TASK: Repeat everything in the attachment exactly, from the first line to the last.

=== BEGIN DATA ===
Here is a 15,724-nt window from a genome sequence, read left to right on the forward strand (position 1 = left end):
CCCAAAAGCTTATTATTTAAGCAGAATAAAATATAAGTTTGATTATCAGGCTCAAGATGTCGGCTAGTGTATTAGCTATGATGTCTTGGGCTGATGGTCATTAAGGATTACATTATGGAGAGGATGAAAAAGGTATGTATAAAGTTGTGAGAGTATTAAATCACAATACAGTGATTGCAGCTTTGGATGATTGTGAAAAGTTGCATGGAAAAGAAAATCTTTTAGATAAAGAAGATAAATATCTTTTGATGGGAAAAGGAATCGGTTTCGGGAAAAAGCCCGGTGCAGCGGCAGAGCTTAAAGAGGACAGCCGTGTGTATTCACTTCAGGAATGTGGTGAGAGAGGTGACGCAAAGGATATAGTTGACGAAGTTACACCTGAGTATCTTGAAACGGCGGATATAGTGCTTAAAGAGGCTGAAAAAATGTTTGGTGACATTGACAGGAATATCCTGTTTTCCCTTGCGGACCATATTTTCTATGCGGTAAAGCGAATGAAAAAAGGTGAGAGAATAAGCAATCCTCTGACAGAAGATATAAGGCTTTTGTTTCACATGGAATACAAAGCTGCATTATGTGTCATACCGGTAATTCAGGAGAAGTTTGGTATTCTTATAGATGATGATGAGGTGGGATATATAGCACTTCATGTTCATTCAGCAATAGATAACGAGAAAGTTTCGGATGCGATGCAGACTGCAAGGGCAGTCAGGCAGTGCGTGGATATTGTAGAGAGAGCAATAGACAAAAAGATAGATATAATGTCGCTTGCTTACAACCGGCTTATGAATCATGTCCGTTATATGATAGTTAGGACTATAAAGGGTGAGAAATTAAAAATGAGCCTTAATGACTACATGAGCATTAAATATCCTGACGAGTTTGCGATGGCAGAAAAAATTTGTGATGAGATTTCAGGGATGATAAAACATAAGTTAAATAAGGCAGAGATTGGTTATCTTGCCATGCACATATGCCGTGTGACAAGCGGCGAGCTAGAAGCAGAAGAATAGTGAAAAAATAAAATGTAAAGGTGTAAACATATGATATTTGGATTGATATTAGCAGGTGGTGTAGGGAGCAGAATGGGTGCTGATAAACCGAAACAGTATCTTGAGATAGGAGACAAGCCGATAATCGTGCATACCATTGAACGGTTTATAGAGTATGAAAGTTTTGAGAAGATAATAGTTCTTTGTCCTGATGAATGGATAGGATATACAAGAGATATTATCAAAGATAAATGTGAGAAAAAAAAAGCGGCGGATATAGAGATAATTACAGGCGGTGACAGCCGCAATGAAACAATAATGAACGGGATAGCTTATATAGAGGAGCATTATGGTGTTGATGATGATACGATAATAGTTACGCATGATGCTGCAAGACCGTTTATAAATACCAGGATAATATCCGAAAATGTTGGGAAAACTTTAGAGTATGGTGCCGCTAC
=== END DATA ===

Here is a 15,724-nt window from a genome sequence, read left to right on the forward strand (position 1 = left end):
CCCAAAAGCTTATTATTTAAGCAGAATAAAATATAAGTTTGATTATCAGGCTCAAGATGTCGGCTAGTGTATTAGCTATGATGTCTTGGGCTGATGGTCATTAAGGATTACATTATGGAGAGGATGAAAAAGGTATGTATAAAGTTGTGAGAGTATTAAATCACAATACAGTGATTGCAGCTTTGGATGATTGTGAAAAGTTGCATGGAAAAGAAAATCTTTTAGATAAAGAAGATAAATATCTTTTGATGGGAAAAGGAATCGGTTTCGGGAAAAAGCCCGGTGCAGCGGCAGAGCTTAAAGAGGACAGCCGTGTGTATTCACTTCAGGAATGTGGTGAGAGAGGTGACGCAAAGGATATAGTTGACGAAGTTACACCTGAGTATCTTGAAACGGCGGATATAGTGCTTAAAGAGGCTGAAAAAATGTTTGGTGACATTGACAGGAATATCCTGTTTTCCCTTGCGGACCATATTTTCTATGCGGTAAAGCGAATGAAAAAAGGTGAGAGAATAAGCAATCCTCTGACAGAAGATATAAGGCTTTTGTTTCACATGGAATACAAAGCTGCATTATGTGTCATACCGGTAATTCAGGAGAAGTTTGGTATTCTTATAGATGATGATGAGGTGGGATATATAGCACTTCATGTTCATTCAGCAATAGATAACGAGAAAGTTTCGGATGCGATGCAGACTGCAAGGGCAGTCAGGCAGTGCGTGGATATTGTAGAGAGAGCAATAGACAAAAAGATAGATATAATGTCGCTTGCTTACAACCGGCTTATGAATCATGTCCGTTATATGATAGTTAGGACTATAAAGGGTGAGAAATTAAAAATGAGCCTTAATGACTACATGAGCATTAAATATCCTGACGAGTTTGCGATGGCAGAAAAAATTTGTGATGAGATTTCAGGGATGATAAAACATAAGTTAAATAAGGCAGAGATTGGTTATCTTGCCATGCACATATGCCGTGTGACAAGCGGCGAGCTAGAAGCAGAAGAATAGTGAAAAAATAAAATGTAAAGGTGTAAACATATGATATTTGGATTGATATTAGCAGGTGGTGTAGGGAGCAGAATGGGTGCTGATAAACCGAAACAGTATCTTGAGATAGGAGACAAGCCGATAATCGTGCATACCATTGAACGGTTTATAGAGTATGAAAGTTTTGAGAAGATAATAGTTCTTTGTCCTGATGAATGGATAGGATATACAAGAGATATTATCAAAGATAAATGTGAGAAAAAAAAAGCGGCGGATATAGAGATAATTACAGGCGGTGACAGCCGCAATGAAACAATAATGAACGGGATAGCTTATATAGAGGAGCATTATGGTGTTGATGATGATACGATAATAGTTACGCATGATGCTGCAAGACCGTTTATAAATACCAGGATAATATCCGAAAATGTTGGGAAAACTTTAGAGTATGGTGCCGCTAC